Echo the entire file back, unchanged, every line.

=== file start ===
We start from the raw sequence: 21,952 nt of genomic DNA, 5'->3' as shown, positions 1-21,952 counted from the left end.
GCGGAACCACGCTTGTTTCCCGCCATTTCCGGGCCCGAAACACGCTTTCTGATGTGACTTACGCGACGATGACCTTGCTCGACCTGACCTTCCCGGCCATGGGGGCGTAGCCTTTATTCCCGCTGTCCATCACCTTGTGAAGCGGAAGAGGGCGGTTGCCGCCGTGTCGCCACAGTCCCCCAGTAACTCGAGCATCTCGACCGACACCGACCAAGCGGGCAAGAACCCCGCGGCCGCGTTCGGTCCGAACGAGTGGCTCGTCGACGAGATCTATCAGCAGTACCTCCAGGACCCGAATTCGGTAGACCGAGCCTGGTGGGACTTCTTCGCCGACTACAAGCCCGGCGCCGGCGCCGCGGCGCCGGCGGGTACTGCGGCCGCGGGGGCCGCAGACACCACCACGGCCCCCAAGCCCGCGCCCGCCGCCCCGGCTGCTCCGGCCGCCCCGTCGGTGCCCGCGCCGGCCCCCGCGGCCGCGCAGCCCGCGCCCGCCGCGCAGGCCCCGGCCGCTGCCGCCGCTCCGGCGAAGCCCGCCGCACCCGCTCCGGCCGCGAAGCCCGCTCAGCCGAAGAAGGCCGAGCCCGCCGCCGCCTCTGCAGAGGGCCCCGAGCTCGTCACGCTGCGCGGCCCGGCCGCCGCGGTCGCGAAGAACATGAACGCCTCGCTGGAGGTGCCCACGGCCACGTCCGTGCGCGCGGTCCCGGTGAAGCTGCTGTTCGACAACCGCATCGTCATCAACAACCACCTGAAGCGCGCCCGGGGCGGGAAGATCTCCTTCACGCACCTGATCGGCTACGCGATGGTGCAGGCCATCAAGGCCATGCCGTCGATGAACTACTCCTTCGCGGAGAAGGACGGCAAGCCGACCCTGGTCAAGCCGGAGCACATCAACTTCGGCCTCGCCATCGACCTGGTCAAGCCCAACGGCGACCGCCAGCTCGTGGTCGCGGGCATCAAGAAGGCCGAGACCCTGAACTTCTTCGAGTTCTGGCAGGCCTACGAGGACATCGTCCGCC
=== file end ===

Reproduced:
We start from the raw sequence: 21,952 nt of genomic DNA, 5'->3' as shown, positions 1-21,952 counted from the left end.
GCGGAACCACGCTTGTTTCCCGCCATTTCCGGGCCCGAAACACGCTTTCTGATGTGACTTACGCGACGATGACCTTGCTCGACCTGACCTTCCCGGCCATGGGGGCGTAGCCTTTATTCCCGCTGTCCATCACCTTGTGAAGCGGAAGAGGGCGGTTGCCGCCGTGTCGCCACAGTCCCCCAGTAACTCGAGCATCTCGACCGACACCGACCAAGCGGGCAAGAACCCCGCGGCCGCGTTCGGTCCGAACGAGTGGCTCGTCGACGAGATCTATCAGCAGTACCTCCAGGACCCGAATTCGGTAGACCGAGCCTGGTGGGACTTCTTCGCCGACTACAAGCCCGGCGCCGGCGCCGCGGCGCCGGCGGGTACTGCGGCCGCGGGGGCCGCAGACACCACCACGGCCCCCAAGCCCGCGCCCGCCGCCCCGGCTGCTCCGGCCGCCCCGTCGGTGCCCGCGCCGGCCCCCGCGGCCGCGCAGCCCGCGCCCGCCGCGCAGGCCCCGGCCGCTGCCGCCGCTCCGGCGAAGCCCGCCGCACCCGCTCCGGCCGCGAAGCCCGCTCAGCCGAAGAAGGCCGAGCCCGCCGCCGCCTCTGCAGAGGGCCCCGAGCTCGTCACGCTGCGCGGCCCGGCCGCCGCGGTCGCGAAGAACATGAACGCCTCGCTGGAGGTGCCCACGGCCACGTCCGTGCGCGCGGTCCCGGTGAAGCTGCTGTTCGACAACCGCATCGTCATCAACAACCACCTGAAGCGCGCCCGGGGCGGGAAGATCTCCTTCACGCACCTGATCGGCTACGCGATGGTGCAGGCCATCAAGGCCATGCCGTCGATGAACTACTCCTTCGCGGAGAAGGACGGCAAGCCGACCCTGGTCAAGCCGGAGCACATCAACTTCGGCCTCGCCATCGACCTGGTCAAGCCCAACGGCGACCGCCAGCTCGTGGTCGCGGGCATCAAGAAGGCCGAGACCCTGAACTTCTTCGAGTTCTGGCAGGCCTACGAGGACATCGTCCGCC